pif.kernel: Kernel-based estimate of Potential Impact Fraction In pifpaf: Potential Impact Fraction and Population Attributable Fraction for Cross-Sectional Data

Description

Function for estimating the Potential Impact Fraction `pif` from a cross-sectional sample of the exposure `X` with a known Relative Risk function `rr` with parameters `theta` using kernels.

Usage

 ```1 2 3 4 5 6``` ```pif.kernel(X, thetahat, rr, cft = NA, weights = rep(1/nrow(as.matrix(X)), nrow(as.matrix(X))), adjust = 1, n = 512, ktype = c("gaussian", "epanechnikov", "rectangular", "triangular", "biweight", "cosine", "optcosine"), bw = c("SJ", "nrd0", "nrd", "ucv", "bcv"), check_exposure = TRUE, check_rr = TRUE, check_integrals = TRUE, is_paf = FALSE) ```

Arguments

 `X` Random sample (`data.frame`) which includes exposure and covariates. or sample mean if approximate method is selected. `thetahat` Estimator (`vector`) of `theta` for the Relative Risk function. `rr` Function for Relative Risk which uses parameter `theta`. The order of the parameters shound be `rr(X, theta)`. **Optional** `cft` Function `cft(X)` for counterfactual. Leave empty for the Population Attributable Fraction `paf` where counterfactual is 0 exposure. `weights` Normalized survey `weights` for the sample `X`. `adjust` Adjust bandwith parameter from density from `density`. `n` Number of equally spaced points at which the density is to be estimated (see `density`). `ktype` `kernel` type: `"gaussian"`, `"epanechnikov"`, `"rectangular"`, `"triangular"`, `"biweight"`, `"cosine"`, `"optcosine"`. Additional information on kernels in `density` `bw` Smoothing bandwith parameter from density from `density`. Default `"SJ"` `check_exposure` Check that exposure `X` is positive and numeric. `check_rr` Check that Relative Risk function `rr` equals `1` when evaluated at `0`. `check_integrals` Check that counterfactual and relative risk's expected values are well defined for this scenario. `is_paf` Boolean forcing evaluation of `paf`.

Value

pif Estimate of Potential Impact Fraction

Note

In practice `pif.empirical` should be prefered as convergence is faster than `pif.kernel` for most functions. In addition, the scope of `pif.kernel` is limited as it does not work with multivariate exposure data `X`.

Author(s)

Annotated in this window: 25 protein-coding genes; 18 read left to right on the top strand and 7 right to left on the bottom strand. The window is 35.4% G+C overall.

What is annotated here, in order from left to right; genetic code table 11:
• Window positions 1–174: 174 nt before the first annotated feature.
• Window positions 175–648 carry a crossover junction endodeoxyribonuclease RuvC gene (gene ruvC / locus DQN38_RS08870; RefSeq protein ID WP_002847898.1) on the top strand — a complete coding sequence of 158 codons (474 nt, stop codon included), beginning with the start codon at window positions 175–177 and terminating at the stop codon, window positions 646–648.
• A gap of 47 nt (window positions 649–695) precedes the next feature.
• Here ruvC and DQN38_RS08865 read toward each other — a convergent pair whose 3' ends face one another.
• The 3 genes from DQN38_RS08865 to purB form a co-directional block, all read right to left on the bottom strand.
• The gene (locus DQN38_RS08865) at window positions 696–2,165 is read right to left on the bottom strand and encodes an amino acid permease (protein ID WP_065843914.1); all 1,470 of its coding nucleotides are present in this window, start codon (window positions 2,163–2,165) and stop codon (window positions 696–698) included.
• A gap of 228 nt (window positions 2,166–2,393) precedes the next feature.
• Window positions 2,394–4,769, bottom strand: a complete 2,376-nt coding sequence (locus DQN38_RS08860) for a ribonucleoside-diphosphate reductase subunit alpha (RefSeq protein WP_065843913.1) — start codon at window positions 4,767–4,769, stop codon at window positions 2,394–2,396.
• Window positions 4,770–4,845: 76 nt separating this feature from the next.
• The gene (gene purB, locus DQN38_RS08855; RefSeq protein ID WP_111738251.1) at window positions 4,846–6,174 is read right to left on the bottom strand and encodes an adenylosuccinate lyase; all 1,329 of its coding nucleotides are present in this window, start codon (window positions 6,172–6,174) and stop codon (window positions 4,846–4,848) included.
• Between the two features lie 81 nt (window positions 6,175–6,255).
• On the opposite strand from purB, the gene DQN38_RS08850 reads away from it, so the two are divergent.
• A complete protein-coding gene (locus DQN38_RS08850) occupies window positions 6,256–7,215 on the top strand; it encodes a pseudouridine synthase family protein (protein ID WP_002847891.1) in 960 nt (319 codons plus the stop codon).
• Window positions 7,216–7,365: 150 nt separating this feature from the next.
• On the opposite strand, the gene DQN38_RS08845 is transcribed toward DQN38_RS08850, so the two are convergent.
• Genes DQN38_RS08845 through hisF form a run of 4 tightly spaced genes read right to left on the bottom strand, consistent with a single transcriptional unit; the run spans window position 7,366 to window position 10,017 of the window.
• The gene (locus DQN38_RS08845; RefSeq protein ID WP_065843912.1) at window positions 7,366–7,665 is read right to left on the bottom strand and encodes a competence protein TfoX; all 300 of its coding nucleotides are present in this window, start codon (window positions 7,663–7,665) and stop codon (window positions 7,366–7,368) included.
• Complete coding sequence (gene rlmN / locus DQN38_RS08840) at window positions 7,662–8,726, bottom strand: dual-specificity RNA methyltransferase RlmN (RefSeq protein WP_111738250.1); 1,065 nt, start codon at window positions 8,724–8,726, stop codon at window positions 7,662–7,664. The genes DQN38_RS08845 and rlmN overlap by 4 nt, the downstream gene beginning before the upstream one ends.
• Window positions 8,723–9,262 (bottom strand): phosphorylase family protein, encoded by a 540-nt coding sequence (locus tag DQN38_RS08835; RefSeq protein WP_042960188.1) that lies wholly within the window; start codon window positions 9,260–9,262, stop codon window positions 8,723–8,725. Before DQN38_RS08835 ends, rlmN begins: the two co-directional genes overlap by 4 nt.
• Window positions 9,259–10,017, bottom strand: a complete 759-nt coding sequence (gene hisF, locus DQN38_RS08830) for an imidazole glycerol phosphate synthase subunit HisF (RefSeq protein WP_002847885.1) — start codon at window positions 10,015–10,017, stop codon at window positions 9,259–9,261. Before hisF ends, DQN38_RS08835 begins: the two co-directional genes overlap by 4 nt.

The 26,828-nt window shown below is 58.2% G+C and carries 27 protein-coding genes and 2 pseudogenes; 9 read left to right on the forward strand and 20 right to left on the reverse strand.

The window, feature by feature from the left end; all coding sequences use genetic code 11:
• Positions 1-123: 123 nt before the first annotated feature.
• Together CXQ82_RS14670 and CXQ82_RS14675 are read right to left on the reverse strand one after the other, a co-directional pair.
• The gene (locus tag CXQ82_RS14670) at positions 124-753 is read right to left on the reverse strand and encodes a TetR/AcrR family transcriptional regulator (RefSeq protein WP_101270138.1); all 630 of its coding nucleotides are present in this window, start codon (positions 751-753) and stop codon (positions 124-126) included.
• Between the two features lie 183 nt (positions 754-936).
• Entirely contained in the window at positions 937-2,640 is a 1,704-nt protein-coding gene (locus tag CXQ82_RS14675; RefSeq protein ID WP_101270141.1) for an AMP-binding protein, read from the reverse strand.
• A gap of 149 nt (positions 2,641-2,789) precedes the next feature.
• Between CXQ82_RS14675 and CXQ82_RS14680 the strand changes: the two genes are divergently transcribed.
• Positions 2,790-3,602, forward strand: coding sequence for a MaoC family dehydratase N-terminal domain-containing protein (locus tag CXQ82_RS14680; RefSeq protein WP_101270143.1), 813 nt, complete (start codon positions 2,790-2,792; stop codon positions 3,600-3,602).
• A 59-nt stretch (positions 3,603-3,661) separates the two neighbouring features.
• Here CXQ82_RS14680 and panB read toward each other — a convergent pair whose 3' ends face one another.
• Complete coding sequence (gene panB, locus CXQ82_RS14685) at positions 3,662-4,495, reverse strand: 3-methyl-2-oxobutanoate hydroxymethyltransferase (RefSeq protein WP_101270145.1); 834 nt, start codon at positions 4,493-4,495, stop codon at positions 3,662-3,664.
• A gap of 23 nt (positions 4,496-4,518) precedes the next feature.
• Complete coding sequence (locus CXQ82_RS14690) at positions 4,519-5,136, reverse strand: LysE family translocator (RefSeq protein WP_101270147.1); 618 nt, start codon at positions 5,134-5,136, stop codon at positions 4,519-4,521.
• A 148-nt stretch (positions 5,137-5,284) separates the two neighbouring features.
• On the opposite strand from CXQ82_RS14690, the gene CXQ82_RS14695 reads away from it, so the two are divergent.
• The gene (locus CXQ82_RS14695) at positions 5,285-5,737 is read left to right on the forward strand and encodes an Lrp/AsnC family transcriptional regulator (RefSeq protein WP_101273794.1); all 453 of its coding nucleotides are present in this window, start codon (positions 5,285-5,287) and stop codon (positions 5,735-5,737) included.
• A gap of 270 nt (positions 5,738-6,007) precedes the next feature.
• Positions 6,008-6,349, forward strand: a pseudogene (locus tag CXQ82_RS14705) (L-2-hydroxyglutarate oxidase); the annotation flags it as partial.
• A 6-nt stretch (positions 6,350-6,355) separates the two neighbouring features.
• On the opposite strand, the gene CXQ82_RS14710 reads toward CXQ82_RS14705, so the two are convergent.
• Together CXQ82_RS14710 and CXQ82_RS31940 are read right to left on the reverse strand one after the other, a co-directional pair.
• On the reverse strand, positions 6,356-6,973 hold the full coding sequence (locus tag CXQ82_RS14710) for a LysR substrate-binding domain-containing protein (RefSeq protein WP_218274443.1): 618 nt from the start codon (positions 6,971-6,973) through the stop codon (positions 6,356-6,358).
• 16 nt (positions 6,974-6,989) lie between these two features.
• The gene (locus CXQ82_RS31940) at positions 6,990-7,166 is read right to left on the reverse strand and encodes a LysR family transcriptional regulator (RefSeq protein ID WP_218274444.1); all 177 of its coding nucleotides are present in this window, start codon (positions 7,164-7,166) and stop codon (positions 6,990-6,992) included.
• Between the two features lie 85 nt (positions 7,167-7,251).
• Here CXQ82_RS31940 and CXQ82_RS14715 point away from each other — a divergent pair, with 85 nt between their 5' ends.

Rodrigo Zepeda-Tello [email protected]

`pif` which is a wrapper for all pif methods (`pif.empirical`, `pif.approximate`, `pif.kernel`).

For estimation of the Population Attributable Fraction see `paf`.

For more information on kernels see `density`

Examples

 ``` 1 2 3 4 5 6 7 8 9 10 11 12 13 14 15 16 17 18 19 20 21 22 23 24 25 26 27 28 29 30 31 32 33 34 35 36 37``` ```#Example 1: Relative risk given by exponential #-------------------------------------------- set.seed(18427) X <- data.frame(rnorm(100,3,.5)) thetahat <- 0.12 rr <- function(X, theta){exp(theta*X)} pif.kernel(X, thetahat, rr, cft = function(X){ 0.5*X }) #Choose a different kernel pif.kernel(X, thetahat, rr, cft = function(X){ 0.5*X }, ktype = "gaussian") #Specify kernel options pif.kernel(X, thetahat, rr, cft = function(X){ 0.5*X }, ktype = "gaussian", bw = "nrd", adjust = 0.5, n = 1100) #Without counterfactual estimates PAF pif.kernel(X, thetahat, rr) #Example 2: Linear relative risk #-------------------------------------------- pif.kernel(X, thetahat, rr = function(X, theta){theta*X + 1}, cft = function(X){ 0.5*X }) #Example 3: More complex counterfactual #-------------------------------------------- set.seed(18427) X <- data.frame(rnorm(100,4,1)) thetahat <- c(0.12, 0.03) rr <- function(X, theta){1 + theta[1]*X + theta[2]*X^2} #Creating a counterfactual. As rr requires a bivariate input, cft should #return a two-column matrix cft <- function(X){ X[which(X > 4)] <- 1 return(X) } pif.kernel(X, thetahat, rr, cft) ```

pifpaf documentation built on Sept. 29, 2017, 1:03 a.m.